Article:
*Image Credit: Wikipedia
Four months after the world had celebrated the Allied victory in Europe, a wire clerk based at the Soviet embassy in Ottawa, Ontario, Canada decided he could not bear the thought of returning to his homeland. Having worked for two years encoding and decoding sensitive messages, Igor Gouzenko had intimate knowledge of Soviet operations in North America. Armed with 109 documents detailing covert activities organized by Joseph Stalin’s regime and his code books, he defected to Canada on September 5, 1945 and launched the Cold War Era.
Gouzenko joined the Soviet Army at the outset of World War II, moving behind a desk to work as part of the team assigned to confuse enemy spies by translating basic communications into elaborate coded messages before sending them off, then doing the opposite when the reply arrived. Having proven himself sufficiently skilled, Gouzenko moved to the Soviet Embassy in Ottawa in 1943. With the war having ended with Japan’s surrender a month before, he learned he and his family would soon be heading back to the Soviet Union.
Knowing the political climate under Stalin and fearing for the changes his family would face when they arrived, Gouzenko made the drastic decision to claim asylum in Canada and inform the government about the scope of Soviet spying in North America. Leaving the embassy, he headed spoke with members of the Royal Canadian Mounted Police. Incredulous, the Mounties dismissed the former Soviet code man, leaving him to turn first to the editor of the Ottawa Journal (who also found it too difficult too believe) and then the Department of Justice, only to find no one available to hear his story.
Terrified for what may happen to his family once his bosses found out, Gouzenko rushed home to shuttled his wife and children across the hall into the neighbor’s apartment. Late at night, Soviet agents kicked down the door of his home and began searching his belongings. Horrified, Gouzenko watched through the peephole as his former colleagues ransacked his home until Ottawa police arrived on the scene.
The next morning, Gouzenko tried the Mounties again and met with success this time. Transported to a secret location outside the city, he sat with officials from MI5 representing British and Canadian interests, as well as officers from the United States Federal Bureau of Investigation. Within hours, administrators high in the Canadian government were debating what to do with Gouzenko. Prime Minister William King, believed the best course would be to turn over Gouzenko and his documents in order to avoid upsetting the Soviet Union, a wartime ally. Norman Robertson, the head of External Affairs, flatly defied his superior and gave Gouzenko asylum.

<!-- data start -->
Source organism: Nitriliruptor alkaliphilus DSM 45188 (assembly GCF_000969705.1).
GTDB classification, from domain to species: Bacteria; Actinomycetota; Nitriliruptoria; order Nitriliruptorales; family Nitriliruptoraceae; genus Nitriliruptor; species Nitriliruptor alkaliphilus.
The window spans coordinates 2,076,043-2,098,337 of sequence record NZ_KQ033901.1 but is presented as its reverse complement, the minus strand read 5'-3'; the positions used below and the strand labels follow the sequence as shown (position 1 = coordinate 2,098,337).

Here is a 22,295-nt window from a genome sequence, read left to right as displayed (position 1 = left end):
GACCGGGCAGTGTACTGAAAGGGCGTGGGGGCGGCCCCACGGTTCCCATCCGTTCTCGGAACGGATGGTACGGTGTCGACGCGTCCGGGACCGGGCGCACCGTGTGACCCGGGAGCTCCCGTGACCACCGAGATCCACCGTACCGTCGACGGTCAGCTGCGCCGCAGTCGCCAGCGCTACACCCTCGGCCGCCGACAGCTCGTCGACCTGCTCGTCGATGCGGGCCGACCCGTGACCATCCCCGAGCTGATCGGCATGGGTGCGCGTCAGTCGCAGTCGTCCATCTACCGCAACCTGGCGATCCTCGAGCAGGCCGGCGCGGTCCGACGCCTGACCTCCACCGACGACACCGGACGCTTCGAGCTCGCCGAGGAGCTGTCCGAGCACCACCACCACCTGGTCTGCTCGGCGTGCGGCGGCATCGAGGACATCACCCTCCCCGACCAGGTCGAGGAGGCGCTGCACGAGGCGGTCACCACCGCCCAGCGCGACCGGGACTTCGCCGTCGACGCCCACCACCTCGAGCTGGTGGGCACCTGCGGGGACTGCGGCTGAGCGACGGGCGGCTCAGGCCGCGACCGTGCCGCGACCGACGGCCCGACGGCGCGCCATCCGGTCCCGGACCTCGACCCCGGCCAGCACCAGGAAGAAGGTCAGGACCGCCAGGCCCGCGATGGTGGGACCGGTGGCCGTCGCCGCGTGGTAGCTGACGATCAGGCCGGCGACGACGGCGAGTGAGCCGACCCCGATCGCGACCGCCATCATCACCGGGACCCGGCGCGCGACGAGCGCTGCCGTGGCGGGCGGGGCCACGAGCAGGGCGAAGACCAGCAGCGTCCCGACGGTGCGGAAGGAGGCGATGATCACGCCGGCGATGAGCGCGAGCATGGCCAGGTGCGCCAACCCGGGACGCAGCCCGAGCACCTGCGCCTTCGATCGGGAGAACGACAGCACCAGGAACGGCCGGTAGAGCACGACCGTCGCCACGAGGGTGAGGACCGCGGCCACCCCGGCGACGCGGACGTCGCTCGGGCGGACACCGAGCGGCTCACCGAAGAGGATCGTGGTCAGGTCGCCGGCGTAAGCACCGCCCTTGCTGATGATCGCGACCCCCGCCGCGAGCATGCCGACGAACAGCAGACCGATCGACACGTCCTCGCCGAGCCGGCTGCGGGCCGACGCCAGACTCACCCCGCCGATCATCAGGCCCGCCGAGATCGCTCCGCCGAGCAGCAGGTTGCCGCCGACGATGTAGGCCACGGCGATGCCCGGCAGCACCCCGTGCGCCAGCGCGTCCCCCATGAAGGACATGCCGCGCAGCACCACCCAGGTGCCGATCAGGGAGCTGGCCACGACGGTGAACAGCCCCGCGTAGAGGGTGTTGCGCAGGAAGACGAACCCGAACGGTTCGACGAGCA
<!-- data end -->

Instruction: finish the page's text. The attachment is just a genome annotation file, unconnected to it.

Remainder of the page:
It would be almost six months before the press caught wind of the release. Though much of the information filtered through the Soviet Embassy in Ottawa had been rather pedestrian, the possibility of top secret information being passed into the hands of other nations — particularly with Stalin’s desire to access nuclear weapon technology — left many on both sides of the Atlantic reflecting on security measures.
Armed with Gouzenko’s information, authorities in Canada were able to convict 18 of 39 suspected double agents of treason, including one Member of Parliament. The increased awareness of and ability to root out Soviet spies provided by Gouzenko’s information may have even led to the eventual arrest of Julius and Ethel Rosenberg in the United States and the Cambridge Five — Donald Maclean, Guy Burgess, Kim Philby, Anthony Blunt and John Cairncross — in the United Kingdom.
Living under an assumed name for the rest of his life, Gouzenko had accelerated new age of suspicion and competition between the West and Soviet Union that would last for nearly five decades.